In this ritual, the feet of children are wrapped in tight bandages by breaking their bones to keep the feet small and prevent growth. This practice is known as “Lotus Feet” and was designed to make women more beautiful in China. The process starts before the arch has a chance to fully develop – somewhere between the ages of 4 and 9.
When the time arrived for the children to start the process of foot-binding, their entire world changed as they went from being a carefree child to one that was in a constant state of pain and agony.
The process takes about two years. Women with lotus feet underwent a childhood surrounded by fear and pain as their feet were broken, bound, and disfigured. Girls without lotus feet were often made fun of, ridiculed, and ensured that their ugly, large feet would deter men.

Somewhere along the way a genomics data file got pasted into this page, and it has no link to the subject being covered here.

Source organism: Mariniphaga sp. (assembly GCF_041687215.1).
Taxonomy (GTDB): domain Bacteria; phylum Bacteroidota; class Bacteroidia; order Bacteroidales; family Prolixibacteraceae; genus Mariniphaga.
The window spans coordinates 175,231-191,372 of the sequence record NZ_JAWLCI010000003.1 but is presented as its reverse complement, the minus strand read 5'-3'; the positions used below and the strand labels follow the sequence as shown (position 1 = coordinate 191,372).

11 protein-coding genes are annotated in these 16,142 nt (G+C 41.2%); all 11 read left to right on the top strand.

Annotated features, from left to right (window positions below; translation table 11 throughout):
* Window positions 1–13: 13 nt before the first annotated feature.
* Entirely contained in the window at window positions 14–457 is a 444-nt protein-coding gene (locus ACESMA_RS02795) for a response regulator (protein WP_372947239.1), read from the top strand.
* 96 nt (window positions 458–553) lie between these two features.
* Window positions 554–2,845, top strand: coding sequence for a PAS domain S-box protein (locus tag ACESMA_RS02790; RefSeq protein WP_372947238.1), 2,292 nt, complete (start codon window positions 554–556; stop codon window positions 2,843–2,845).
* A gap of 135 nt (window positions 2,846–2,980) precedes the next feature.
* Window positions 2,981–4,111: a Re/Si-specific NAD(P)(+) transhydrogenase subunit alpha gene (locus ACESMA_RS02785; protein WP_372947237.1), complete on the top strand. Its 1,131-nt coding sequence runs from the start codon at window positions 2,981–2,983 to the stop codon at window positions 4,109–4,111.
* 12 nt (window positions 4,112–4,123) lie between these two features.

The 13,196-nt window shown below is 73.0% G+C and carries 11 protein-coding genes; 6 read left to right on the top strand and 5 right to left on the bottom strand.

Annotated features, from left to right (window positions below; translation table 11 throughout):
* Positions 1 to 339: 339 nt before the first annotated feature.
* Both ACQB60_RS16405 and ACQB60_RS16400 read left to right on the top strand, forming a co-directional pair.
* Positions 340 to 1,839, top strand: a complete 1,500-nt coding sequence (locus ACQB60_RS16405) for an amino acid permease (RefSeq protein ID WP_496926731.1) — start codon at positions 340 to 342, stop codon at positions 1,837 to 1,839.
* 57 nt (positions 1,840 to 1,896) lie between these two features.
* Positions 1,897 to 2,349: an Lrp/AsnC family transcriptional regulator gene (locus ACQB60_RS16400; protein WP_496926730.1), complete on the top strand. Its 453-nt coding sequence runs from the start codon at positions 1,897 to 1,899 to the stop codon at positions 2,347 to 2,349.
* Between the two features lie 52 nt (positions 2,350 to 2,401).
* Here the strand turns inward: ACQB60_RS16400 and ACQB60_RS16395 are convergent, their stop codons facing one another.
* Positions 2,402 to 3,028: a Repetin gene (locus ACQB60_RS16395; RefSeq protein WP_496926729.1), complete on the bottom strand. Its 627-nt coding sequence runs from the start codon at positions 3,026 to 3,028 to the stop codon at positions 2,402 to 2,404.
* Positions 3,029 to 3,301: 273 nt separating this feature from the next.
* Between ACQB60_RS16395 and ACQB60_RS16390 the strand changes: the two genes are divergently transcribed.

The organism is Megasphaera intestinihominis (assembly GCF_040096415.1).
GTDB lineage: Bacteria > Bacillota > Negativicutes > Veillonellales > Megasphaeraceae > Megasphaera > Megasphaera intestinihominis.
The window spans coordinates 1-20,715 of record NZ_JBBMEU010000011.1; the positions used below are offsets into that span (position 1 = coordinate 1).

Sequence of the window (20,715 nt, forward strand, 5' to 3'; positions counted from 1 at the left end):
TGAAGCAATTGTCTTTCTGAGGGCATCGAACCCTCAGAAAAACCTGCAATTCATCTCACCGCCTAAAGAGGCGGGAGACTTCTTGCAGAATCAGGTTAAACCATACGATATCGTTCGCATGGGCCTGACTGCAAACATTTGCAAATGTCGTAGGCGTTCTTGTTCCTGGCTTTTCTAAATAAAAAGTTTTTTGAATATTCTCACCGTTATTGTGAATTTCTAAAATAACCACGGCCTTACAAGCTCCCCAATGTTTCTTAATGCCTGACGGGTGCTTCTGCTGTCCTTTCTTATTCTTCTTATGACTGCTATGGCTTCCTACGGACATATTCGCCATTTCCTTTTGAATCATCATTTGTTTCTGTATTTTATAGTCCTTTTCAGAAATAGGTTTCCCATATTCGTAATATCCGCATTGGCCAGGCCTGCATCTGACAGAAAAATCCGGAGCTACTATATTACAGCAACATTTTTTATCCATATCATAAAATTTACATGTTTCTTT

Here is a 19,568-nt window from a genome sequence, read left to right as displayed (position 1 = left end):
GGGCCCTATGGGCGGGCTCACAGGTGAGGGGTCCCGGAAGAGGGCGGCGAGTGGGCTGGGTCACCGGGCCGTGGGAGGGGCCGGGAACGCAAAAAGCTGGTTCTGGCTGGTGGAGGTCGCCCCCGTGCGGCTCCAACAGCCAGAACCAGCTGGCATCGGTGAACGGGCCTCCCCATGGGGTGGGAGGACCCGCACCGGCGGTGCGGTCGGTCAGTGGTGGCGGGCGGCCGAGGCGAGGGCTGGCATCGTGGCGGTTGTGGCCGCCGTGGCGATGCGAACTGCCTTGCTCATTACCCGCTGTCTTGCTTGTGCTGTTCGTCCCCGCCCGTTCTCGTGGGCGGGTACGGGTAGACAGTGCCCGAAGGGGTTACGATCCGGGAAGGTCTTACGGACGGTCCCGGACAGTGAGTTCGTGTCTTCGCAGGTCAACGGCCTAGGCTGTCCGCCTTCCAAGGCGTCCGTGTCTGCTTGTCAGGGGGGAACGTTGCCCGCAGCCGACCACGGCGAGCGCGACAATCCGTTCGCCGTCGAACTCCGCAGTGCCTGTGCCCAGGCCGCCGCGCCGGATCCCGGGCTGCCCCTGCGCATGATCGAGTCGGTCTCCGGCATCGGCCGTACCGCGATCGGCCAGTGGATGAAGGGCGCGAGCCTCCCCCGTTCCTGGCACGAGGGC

After soaking in warm herbs and animal blood, the toes would be broken and curled over to the sole of the foot and bound with cotton bandages.
Foot binding causes extreme pain, paralysis, loss of toes, muscular degeneration, and infection. The tradition originated among the upper-class. Since it affected their ability to walk, it came to be seen as a sign of wealth – the wealthiest of people didn’t need to walk or work in fields.
Lotus feet also gave men near-complete control over the women. Men prized women with tiny feet because they knew they could easily enslave them. They were destined to a life of servitude within the man’s house, cleaning, cooking, and taking care of children.
There were various attempts to ban the tradition from the 1600s, but it didn’t die out until the early 20th century. The last factory to make lotus shoes closed in 1999.